Japan and the EU reacted angrily to the withdrawal of the permit, which threatened to halt the project for at least six months in a dispute over rising costs.
But Russia’s Deputy Economy Minister Kirill Androsov was quoted by Russian news agencies as saying: “I don’t see any reason to stop work on the project before the end of the technical economic assessment.”
Japan, almost entirely dependent on energy imports, was hopeful that oil and gas from Sakhalin would help diversify its supply, reducing its reliance on the Middle East.
First deliveries of Sakhalin-2 LNG were expected in 2008 and delivery contracts have already been signed with a series of Japanese energy companies.
“I am concerned that major delays might have a negative influence on overall Japan-Russian relations,” Japan’s chief cabinet secretary, Shinzo Abe, who is expected to be the next prime minister, was quoted as saying.
British officials also expressed concern over the move and EU Energy Commission Andris Piebalgs called on Russia to outline the reasons for withdrawing the environmental permit.
Despite reassurances that construction would continue, the Russian Government is now threatening to prosecute project operator Royal Dutch Shell for allegedly damaging forests during construction of a pipeline across Sakahalin Island, estimating the cost of damages at 11 million roubles ($A550 million).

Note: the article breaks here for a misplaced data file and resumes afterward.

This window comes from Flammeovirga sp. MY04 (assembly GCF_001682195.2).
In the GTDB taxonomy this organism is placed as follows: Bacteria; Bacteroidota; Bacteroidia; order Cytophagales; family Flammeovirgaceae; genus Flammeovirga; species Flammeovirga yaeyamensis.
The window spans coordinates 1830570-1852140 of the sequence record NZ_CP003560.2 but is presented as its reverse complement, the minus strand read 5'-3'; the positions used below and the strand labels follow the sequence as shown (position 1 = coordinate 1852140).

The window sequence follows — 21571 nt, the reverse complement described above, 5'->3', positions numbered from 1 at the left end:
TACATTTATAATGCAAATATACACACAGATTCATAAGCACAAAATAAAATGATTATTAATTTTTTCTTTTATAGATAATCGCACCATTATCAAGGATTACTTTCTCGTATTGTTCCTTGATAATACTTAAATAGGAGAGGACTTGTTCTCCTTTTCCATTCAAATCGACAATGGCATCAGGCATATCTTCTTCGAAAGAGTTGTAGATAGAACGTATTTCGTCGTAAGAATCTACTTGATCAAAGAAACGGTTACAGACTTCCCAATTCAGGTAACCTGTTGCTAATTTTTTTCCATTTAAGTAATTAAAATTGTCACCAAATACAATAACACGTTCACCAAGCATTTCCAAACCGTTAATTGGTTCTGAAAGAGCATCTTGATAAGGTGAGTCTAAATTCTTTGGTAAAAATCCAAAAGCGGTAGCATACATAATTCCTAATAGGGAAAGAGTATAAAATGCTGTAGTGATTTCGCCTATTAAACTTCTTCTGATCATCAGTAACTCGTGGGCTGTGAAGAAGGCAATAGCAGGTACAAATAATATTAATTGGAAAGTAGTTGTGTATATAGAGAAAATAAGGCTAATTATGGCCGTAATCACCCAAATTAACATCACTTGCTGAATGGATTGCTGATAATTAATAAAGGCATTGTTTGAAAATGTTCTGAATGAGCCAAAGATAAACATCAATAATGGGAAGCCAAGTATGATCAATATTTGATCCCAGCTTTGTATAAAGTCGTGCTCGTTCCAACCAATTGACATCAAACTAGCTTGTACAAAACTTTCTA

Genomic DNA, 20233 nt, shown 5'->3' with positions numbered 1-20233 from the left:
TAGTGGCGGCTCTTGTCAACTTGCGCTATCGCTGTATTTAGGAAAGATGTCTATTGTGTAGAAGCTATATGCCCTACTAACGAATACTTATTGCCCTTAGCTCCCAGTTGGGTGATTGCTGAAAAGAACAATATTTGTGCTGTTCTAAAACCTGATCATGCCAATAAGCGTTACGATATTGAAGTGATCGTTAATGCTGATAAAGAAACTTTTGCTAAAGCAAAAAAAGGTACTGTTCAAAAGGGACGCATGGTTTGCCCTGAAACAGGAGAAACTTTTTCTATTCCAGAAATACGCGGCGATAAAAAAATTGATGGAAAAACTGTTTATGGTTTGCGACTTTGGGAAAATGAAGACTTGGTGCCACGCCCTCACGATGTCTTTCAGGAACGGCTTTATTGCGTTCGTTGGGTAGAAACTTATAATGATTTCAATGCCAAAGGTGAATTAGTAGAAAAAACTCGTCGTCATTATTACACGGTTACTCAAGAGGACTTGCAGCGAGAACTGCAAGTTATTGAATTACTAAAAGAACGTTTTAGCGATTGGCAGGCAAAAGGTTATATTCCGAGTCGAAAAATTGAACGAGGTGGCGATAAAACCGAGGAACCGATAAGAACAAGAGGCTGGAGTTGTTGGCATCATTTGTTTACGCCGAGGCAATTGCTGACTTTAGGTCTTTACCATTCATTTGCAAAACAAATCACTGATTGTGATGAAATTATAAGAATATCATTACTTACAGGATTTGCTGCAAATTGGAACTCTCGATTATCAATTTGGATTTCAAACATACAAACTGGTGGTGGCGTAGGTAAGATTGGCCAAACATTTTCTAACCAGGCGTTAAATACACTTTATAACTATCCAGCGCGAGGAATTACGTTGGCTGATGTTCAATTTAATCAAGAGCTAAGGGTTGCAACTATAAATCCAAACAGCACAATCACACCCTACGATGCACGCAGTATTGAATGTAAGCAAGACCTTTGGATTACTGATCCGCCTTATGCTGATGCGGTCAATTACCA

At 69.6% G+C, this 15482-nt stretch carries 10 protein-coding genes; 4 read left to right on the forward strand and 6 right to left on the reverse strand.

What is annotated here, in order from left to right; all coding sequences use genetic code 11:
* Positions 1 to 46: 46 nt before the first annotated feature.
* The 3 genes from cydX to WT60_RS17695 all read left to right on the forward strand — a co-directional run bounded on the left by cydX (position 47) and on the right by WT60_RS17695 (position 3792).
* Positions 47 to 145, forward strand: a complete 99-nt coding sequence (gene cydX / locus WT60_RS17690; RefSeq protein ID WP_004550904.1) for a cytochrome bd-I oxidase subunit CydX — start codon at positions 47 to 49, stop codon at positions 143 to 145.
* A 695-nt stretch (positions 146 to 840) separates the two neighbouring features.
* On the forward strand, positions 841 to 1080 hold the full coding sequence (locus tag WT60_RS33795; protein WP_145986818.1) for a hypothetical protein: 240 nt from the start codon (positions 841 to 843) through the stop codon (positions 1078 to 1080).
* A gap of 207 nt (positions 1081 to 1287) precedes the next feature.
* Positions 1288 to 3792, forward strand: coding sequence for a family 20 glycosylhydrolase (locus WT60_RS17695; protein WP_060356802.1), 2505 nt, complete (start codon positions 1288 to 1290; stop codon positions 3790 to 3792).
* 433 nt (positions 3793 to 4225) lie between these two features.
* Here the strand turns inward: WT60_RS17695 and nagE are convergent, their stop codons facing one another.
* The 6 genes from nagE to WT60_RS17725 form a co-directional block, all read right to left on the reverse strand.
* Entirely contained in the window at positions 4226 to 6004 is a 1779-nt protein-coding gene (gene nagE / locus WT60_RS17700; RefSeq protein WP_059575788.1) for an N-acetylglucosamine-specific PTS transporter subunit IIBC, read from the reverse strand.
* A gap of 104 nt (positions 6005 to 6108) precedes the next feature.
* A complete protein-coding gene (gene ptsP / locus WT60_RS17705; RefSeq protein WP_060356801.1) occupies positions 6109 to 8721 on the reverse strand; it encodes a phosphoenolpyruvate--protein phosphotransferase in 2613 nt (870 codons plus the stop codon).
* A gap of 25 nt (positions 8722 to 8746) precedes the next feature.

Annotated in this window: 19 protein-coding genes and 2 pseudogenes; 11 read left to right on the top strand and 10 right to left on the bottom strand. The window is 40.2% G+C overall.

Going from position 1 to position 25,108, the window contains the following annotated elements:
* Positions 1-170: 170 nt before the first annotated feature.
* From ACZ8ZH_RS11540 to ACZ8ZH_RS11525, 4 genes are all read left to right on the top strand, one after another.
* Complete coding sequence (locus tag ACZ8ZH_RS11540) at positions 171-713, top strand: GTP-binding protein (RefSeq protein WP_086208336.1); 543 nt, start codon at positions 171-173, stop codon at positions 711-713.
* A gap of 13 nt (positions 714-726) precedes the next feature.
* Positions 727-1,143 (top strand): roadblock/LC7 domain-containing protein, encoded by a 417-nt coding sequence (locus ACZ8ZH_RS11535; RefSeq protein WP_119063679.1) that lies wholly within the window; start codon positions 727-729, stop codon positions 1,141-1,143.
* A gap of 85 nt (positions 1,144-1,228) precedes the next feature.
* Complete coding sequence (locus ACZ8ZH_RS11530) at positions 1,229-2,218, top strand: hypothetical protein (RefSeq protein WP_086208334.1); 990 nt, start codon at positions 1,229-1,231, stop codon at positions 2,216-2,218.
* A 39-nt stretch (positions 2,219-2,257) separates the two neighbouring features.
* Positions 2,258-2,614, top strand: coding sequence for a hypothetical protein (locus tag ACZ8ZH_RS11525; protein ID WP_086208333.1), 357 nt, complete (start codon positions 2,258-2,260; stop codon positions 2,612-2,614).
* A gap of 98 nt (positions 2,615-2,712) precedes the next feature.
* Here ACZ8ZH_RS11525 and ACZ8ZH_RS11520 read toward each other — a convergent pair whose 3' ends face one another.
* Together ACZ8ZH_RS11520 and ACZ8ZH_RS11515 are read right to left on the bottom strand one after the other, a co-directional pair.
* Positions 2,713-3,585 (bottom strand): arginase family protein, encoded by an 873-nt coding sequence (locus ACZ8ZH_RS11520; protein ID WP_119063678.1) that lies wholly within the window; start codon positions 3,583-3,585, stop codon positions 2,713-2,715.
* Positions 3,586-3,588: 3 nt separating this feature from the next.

“First, I think there will be criminal cases opened for destruction of the forest. Then we’ll look at all other issues,” Russia’s Natural Resources Deputy Minister, Oleg Mitvol told reporters in Moscow yesterday.
There has been speculation that the suspension of Shell’s permit may be an attempt by the Russian Government to force Shell to sell part of its stake in the project to state-owned Gazprom.
Gazprom had planned to swap half of a giant Siberian gas field for a 25% stake in Sakhalin-2.
But the plan ran into trouble after Shell said project costs would double to $20 billion, while the first LNG delivery would be postponed by six months to mid-2008.
Sakhalin-2 is the world’s largest privately funded energy venture. Shell is operator and has a 55% stake in the project; the other stakeholders are Japan's Mitsui with 25% and Mitsubishi with 20%.